It's also entirely possible that we are overestimating Canon's own knowledge of what they plan to do. We are in a new and perilous era for camera manufacturers. The market has been totally disrupted by the COVID-19 pandemic, making it extremely difficult to get a clear reading on where the market is headed. Even without the pandemic, the market was rapidly shifting and shrinking. One side affect of the pandemic that people don't think about is how it has limited the ability of manufacturers to field test equipment. If an R1 is in development, just where do people think it is being tested, given how many professional and college sporting events have been cancelled over the past year. The pandemic has impacted development cycles in ways that we may never know.
I like your thinking on this - and couldn't agree more. Well said.
 

Pixel

EOS RP
CR Pro
Sep 6, 2011
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EF cycles have not much to do with RF.
It doesn't have anything to do with EF vs RF. This is decades of precedent. They've made it clear that the R3 is not the flagship and they've said the flagship is not soon around the corner either, so it makes sense that we have about two more years to go.
 

StoicalEtcher

EOS RP
CR Pro
Jan 3, 2018
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All you have to do is look at the litany of EF lenses that have been recently discontinued to know that EF is dead and the next flagship will be mirrorless.
Don't disagree with you - but saying I agree with Unfocussed's thoughts on Canon's potential development routes. :)
 

canonmike

EOS R6
CR Pro
Jan 5, 2013
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That part about 3rd parties getting access is a worrying sign which would mean that Sigma and Tamron may either take long to make lenses or just decide its not worth the effort in short term.
Thinking about this 3rd party Mfg dilemma, I guess their embracing RF mount depends on how good their engineers are and just how capable they are in reverse engineering the RF mount.
 
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dwarven

EOS RP
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Dec 12, 2019
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That part about 3rd parties getting access is a worrying sign which would mean that Sigma and Tamron may either take long to make lenses or just decide its not worth the effort in short term.

I wonder what their current production capacity is. If they're already operating at full capacity then we most likely won't see Sigma/Tamron lenses for awhile, yeah. Still, I'm sure they have a small team working on the communications protocols just in case.
 

degos

EOS RP
Mar 20, 2015
421
356
I'm curious – what great 3rd party lenses are there for which there are no Canon equivalents?

120-300 f/2.8
45 or 50 f/1.8 stabilised
35-150
And basically anything wide and with low coma

Canon's approach is to compete cross-platform with Nikon and Sony and not to acknowledge or compete with other lens brands on their own platform.
 

CanonFanBoy

Purple
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Jan 28, 2015
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It doesn't have anything to do with EF vs RF. This is decades of precedent. They've made it clear that the R3 is not the flagship and they've said the flagship is not soon around the corner either, so it makes sense that we have about two more years to go.
If it is two more years, it still has nothing to do with the EF past. Nothing.
 

Jethro

EOS R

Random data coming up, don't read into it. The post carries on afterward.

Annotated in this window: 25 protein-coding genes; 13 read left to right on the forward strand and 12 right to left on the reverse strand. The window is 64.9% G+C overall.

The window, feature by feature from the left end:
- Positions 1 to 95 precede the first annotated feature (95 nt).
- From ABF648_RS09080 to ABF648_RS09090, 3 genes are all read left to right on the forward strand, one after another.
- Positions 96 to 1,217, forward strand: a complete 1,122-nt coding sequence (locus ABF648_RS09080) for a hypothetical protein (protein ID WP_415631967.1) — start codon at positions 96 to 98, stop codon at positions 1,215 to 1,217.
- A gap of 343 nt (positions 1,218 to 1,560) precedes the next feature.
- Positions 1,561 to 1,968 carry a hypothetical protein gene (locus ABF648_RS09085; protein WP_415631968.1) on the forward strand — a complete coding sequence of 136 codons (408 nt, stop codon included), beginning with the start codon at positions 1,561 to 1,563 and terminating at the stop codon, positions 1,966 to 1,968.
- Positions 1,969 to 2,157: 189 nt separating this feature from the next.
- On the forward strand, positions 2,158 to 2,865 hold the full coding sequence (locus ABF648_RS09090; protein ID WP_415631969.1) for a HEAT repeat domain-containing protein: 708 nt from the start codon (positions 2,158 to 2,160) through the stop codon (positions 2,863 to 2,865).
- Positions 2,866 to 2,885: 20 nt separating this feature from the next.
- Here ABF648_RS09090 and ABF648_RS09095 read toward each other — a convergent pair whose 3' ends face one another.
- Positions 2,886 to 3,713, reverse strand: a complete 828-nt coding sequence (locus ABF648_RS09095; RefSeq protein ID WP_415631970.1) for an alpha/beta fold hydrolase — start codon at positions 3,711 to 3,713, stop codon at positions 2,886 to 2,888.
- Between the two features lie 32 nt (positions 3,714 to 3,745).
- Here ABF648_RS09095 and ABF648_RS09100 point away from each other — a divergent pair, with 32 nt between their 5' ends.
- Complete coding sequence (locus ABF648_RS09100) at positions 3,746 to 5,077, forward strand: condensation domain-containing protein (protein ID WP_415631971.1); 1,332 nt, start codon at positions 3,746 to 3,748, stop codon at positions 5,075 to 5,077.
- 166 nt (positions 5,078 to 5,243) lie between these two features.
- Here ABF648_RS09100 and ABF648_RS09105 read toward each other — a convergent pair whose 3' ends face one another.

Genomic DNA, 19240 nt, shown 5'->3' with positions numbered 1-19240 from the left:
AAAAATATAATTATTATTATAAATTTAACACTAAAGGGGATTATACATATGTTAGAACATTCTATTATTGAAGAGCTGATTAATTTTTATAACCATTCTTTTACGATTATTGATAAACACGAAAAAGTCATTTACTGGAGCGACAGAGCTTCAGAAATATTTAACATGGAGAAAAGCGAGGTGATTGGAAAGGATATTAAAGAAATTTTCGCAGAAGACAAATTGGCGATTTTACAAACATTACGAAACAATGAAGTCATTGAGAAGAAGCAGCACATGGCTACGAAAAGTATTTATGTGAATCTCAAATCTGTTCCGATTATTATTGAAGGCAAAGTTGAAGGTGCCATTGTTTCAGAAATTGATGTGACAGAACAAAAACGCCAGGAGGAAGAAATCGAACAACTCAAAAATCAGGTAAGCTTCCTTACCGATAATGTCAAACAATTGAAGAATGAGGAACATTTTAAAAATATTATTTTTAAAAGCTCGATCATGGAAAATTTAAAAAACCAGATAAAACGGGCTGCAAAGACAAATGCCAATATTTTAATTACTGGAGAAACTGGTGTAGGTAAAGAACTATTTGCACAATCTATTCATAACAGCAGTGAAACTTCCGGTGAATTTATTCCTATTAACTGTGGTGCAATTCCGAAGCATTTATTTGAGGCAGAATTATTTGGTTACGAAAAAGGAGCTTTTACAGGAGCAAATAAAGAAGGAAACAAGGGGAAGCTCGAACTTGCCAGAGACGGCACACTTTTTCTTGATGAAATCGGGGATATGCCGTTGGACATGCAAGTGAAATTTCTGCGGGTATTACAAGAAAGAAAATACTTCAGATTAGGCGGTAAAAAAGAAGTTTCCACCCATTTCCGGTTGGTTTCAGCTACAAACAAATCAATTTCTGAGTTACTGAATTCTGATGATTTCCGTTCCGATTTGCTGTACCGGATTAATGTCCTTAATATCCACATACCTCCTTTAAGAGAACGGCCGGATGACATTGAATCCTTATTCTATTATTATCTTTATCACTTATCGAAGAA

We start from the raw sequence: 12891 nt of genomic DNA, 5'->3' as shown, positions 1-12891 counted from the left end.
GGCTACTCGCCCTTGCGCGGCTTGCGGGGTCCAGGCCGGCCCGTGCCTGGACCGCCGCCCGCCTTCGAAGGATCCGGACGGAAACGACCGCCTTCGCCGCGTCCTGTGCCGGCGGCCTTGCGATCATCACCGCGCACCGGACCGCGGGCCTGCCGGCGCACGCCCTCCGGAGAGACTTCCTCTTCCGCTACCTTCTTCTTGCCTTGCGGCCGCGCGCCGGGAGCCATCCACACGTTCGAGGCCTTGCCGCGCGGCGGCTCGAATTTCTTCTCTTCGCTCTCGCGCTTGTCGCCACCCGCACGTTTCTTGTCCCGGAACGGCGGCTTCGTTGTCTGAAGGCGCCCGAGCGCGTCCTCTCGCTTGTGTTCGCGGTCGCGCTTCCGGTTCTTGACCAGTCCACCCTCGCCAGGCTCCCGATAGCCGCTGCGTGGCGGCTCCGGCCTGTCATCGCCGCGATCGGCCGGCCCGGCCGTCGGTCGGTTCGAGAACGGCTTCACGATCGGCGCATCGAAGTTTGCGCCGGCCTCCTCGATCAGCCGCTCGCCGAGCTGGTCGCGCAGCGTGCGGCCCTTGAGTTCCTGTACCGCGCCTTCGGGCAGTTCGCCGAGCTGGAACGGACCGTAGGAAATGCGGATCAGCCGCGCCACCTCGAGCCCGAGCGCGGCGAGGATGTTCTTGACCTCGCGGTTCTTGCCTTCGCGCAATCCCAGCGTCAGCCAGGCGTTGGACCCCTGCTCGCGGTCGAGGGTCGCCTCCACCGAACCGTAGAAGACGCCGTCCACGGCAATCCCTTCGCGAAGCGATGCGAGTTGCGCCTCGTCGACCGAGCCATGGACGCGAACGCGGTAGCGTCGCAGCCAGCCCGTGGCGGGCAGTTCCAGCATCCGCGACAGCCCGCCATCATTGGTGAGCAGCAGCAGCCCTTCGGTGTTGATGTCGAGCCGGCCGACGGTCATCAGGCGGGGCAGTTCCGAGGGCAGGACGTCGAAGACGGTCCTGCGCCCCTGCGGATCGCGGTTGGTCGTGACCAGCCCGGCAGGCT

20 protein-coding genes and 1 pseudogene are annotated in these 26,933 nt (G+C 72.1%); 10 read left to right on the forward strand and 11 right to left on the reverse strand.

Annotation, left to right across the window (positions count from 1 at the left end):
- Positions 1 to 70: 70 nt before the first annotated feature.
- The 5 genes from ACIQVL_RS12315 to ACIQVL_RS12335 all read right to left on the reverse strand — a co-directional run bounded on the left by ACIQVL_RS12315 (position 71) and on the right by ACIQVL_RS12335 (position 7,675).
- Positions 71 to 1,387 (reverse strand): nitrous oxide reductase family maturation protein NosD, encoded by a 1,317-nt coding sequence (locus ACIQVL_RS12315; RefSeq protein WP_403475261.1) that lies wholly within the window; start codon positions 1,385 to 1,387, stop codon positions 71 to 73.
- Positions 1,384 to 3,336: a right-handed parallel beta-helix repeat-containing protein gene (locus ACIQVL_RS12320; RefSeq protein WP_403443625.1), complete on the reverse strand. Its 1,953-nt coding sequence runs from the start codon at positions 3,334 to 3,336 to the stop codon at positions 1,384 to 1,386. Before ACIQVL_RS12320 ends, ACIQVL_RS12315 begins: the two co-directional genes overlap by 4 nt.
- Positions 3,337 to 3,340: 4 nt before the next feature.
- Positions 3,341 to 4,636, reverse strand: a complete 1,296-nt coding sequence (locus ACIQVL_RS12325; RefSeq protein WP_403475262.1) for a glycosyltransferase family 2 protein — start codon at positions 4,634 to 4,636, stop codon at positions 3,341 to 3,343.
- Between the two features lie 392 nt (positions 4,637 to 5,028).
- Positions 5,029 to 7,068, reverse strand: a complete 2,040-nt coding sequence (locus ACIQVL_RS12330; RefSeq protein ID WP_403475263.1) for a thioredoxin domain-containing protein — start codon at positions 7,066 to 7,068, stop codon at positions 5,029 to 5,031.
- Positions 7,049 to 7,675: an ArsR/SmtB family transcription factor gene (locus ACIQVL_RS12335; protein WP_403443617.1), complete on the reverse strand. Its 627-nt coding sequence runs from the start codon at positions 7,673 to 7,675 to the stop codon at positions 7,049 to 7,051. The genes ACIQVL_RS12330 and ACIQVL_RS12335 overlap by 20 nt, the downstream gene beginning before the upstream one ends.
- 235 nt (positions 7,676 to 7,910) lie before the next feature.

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Jul 14, 2018
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If it is two more years, it still has nothing to do with the EF past. Nothing.
I think it will have more to do with the timing of the R3 shipping. Assuming that is (early to mid) 2022, they would want some clean air before the R1, to encourage early adopters to buy the R3 and not sit on their hands to see what the full R1 specs were etc. So, maybe announcement / specs for the R1 late 2022, release some time in 2023. As has been pointed out, there is no immediate need to replace the 1Dxiii.
 
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slclick

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Dec 17, 2013
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Agree that a 150-600 is technically different, but really it's pretty close to the 100-500 – especially that resolution testing puts the Sigma @ 600mm on the same footing as the Canon at 500mm or the Canon + 1.4x TC at 700mm.

I still have the impression that the main 'difference' offered by Sigma/Tamron/Tokina is that they're cheaper than the Canon equivalents (and usually giving up something in the IQ arena for that cost reduction). But I'm open to alternative viewpoints. And certainly, cheaper is a significant advantage for many people.
I agree with you and I usually have stuck with L glass (pay once) but I have felt the G2 was one of the few lenses by a 3rd party, along with the Sigma 24-35 Art which could have a red ring. It is a tremendous value and occasionally on sale to boot. I suspect once Sigma and Tamron get into the RF game (which they will without a doubt) that the EF 3rd party lenses will see a price drop. Everyone wins!.
 
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AEWest

EOS RP
Jan 30, 2020
386
484
Thinking about this 3rd party Mfg dilemma, I guess their embracing RF mount depends on how good their engineers are and just how capable they are in reverse engineering the RF mount.
It would be great if Canon licensed lower margin consumer level lenses to third parties, just to fill up the lens lineup at that end of the market. That would provide a gateway into the RF system at a more reasonable price than is currently the case.
 

EOS 4 Life

EOS R
Sep 20, 2020
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It would be great if Canon licensed lower margin consumer level lenses to third parties,
I am not sure that would be practical.
Sigma would not want to agree to that since such a license would prevent them from making high-end RF lenses.
That would give the cheap brands a big advantage.
Canon also wants to sell lenses as much as they want to sell cameras.
They have no incentive to create cheap competition.